To summarize this rather complicated survey, the basic meaning of the word is to, or towards. Sometimes, if the context and the verb used are hostile, “against” would be a proper meaning. But this does not mean that we can pick and choose whatever meaning we want. “Contrary to”, in the context of Genesis 3:16 or 4:7, cannot be justified. Only if we make the assumption that the word “longing” indicates hostility can we make this phrase mean “against her husband”.
…And thy desire shall be to thy husband, and he shall rule over thee (Gen 3:16 KJV)
The publishers of the ESV recently announced that they have changed their translation of Genesis 3:16 to this:
…Your desire shall be contrary to your husband, but he shall rule over you.
I believe this translation to be in error. In this brief post, I shall attempt to explain my reasons.
First, a confession. At one point not too long in the past, I also succumbed to the same faulty reasoning. In the paper “Promoting a Biblical Sexual Morality”, of which I was the primary author, I wrote the following:
Second, the curse was on her relationship with her husband. “Thy desire shall be to thy husband, and he shall rule over thee” (Gen. 3:16). Her intense longing would be directed towards her husband. The preposition translated “to” primarily indicates motion towards or into. Metaphorically it is used for “against”. Her longing, instead of a covenantal opening herself completely to the love of her husband, would now be directed towards domineering, manipulating, and refusing to be truly loved. (Reformed Church in the United States: Promoting a Biblical Sexual Morality. 2013, page 41)
In this paragraph, I referenced Tremper Longman’s book on the Song of Songs (page 65). Longman, in turn, referenced an article by Susan Foh, entitled “What is the woman’s desire” (WTJ 37 (1974-75) 376-83.
This article by Foh seems to have influenced quite a lot of thinking (including mine). And now its influence is felt even in the ESV translation of Genesis 3:16. The question is this: is this proper exegesis?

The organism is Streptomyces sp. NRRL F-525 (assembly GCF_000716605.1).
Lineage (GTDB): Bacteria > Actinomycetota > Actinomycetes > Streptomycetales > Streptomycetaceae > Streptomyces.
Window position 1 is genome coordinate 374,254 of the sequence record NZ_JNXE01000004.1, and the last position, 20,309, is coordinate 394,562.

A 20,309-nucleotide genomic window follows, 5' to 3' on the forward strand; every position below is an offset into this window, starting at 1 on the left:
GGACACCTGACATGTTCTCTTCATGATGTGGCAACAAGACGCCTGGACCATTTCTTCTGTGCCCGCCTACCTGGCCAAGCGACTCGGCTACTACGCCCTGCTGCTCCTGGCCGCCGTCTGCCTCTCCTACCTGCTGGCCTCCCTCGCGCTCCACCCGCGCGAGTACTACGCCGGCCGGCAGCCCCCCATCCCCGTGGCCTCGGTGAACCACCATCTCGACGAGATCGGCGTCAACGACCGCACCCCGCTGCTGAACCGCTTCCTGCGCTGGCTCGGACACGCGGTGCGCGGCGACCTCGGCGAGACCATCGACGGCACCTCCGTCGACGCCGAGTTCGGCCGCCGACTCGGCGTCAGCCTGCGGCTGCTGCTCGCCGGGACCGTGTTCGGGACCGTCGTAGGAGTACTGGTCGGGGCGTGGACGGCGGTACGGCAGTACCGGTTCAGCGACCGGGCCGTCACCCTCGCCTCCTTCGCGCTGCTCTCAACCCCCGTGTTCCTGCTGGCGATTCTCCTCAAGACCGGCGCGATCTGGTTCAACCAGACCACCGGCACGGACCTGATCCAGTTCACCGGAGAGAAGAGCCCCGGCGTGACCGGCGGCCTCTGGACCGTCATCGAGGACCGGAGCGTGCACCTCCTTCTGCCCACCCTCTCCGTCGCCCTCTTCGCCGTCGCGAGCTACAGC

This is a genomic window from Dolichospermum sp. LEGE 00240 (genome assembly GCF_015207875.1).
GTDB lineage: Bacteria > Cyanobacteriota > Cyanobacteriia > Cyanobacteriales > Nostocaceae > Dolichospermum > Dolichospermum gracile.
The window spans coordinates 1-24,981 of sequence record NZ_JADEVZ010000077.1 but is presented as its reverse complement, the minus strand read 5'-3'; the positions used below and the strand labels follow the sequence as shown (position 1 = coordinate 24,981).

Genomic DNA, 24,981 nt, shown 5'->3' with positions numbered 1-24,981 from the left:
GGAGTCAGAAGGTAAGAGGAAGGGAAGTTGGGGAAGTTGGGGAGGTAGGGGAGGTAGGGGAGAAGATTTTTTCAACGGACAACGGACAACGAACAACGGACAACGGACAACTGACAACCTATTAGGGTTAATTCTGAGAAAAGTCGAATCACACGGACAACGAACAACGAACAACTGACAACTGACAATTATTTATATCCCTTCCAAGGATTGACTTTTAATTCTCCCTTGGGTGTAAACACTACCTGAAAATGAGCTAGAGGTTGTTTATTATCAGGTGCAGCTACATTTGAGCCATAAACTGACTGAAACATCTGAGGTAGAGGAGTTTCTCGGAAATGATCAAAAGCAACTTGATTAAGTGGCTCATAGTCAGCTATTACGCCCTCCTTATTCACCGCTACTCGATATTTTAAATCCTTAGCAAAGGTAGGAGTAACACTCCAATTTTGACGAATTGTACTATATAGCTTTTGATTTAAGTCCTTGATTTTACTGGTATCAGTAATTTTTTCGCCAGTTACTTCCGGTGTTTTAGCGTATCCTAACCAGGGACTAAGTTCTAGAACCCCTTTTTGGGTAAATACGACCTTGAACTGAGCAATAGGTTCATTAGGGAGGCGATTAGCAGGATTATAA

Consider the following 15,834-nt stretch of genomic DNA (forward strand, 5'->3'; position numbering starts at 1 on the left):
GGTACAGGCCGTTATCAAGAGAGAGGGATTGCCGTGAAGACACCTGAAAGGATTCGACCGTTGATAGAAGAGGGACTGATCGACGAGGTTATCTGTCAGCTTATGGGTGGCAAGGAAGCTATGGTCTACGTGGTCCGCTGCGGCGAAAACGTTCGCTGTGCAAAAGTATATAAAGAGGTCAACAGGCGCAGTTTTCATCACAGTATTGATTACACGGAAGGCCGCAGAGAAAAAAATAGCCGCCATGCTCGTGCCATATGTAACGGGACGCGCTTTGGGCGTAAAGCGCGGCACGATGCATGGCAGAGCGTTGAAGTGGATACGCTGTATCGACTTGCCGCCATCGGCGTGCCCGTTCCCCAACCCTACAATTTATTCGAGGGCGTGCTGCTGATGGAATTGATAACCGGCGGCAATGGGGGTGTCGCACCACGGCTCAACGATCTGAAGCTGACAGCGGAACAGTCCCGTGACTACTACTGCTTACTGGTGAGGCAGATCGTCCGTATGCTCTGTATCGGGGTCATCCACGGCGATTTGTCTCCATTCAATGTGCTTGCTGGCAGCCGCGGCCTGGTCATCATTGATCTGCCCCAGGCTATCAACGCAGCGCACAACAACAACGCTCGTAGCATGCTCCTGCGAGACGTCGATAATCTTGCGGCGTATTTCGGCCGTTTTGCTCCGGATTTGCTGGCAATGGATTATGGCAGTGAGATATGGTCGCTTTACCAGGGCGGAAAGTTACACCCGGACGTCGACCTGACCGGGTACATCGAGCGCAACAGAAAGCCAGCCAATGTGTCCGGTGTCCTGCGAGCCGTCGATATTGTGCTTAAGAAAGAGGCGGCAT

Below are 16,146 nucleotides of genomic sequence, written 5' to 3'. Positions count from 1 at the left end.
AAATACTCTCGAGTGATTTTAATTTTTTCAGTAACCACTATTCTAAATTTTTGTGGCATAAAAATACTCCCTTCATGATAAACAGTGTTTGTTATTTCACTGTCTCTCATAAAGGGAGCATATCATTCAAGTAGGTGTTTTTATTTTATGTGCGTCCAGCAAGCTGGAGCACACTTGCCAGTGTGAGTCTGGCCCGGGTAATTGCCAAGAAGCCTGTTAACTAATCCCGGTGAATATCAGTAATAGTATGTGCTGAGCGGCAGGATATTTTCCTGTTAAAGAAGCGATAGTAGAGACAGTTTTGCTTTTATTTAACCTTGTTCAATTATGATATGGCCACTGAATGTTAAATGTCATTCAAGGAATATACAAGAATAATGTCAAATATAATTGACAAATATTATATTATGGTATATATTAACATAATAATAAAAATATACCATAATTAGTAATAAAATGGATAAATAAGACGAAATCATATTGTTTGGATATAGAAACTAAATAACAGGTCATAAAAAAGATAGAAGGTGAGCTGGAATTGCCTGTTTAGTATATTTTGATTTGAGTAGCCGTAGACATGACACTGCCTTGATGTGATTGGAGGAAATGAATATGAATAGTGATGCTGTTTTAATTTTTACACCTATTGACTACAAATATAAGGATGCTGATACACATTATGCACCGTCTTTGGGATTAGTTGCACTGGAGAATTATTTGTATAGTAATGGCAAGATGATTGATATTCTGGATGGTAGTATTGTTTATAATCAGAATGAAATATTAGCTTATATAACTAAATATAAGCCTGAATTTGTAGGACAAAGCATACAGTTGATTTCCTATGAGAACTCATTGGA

I have to admit that the section that I wrote is somewhat embarrassing. To say that the curse upon the woman involves her domineering, manipulating and refusing to truly be loved by her husband seems a bit much to read into one preposition.
This exegesis makes much of the similarity between Genesis 3:16 and Genesis 4:7. In Genesis 4:7, we read that God, speaking to Cain of sin, says,
And unto thee shall be his desire, and thou shalt rule over him. (Gen 4:7 KJV)
The connection is then made that sin seeks to have dominion over a man. Since the words and the grammar are identical to 3:16, the meaning of 3:16 is that the woman also seeks to have dominion over the man.
But both texts simply speak of “desire”. Why is the desire of the woman assumed to be the same as the desire of sin? This was an uncomfortable niggling that I buried deeply until I recently dug it up and thought about it.
My embarrassing admission is that I wanted to make an assumption, and I manipulated the grammar to do so.
It seems to me that using Genesis 4:7 to interpret Genesis 3:16 is rather sketchy exegesis. It would be similar to saying that God spoke against Baasha (1 Kings 16:12 – the preposition is ‘el) and God spoke unto Moses (Ex. 3:14 – the preposition is the same) therefore, God was against Moses just as he was against Baasha. It’s really bad exegesis. It seems to me that the meaning of the phrases must be determined in the context.
The fact is “sin” and women are not the same thing, and their desires are not the same thing. I wonder why we make the assumption that women’s desires are always for domination and manipulation even when the text doesn’t say so. Simply saying “Sin desires to manipulate and dominate and since the same preposition is used this applies to the woman as well” simply will not cut it. That’s not how language works.
The phrase in question is the one translated “and your desire shall be toward your husband.”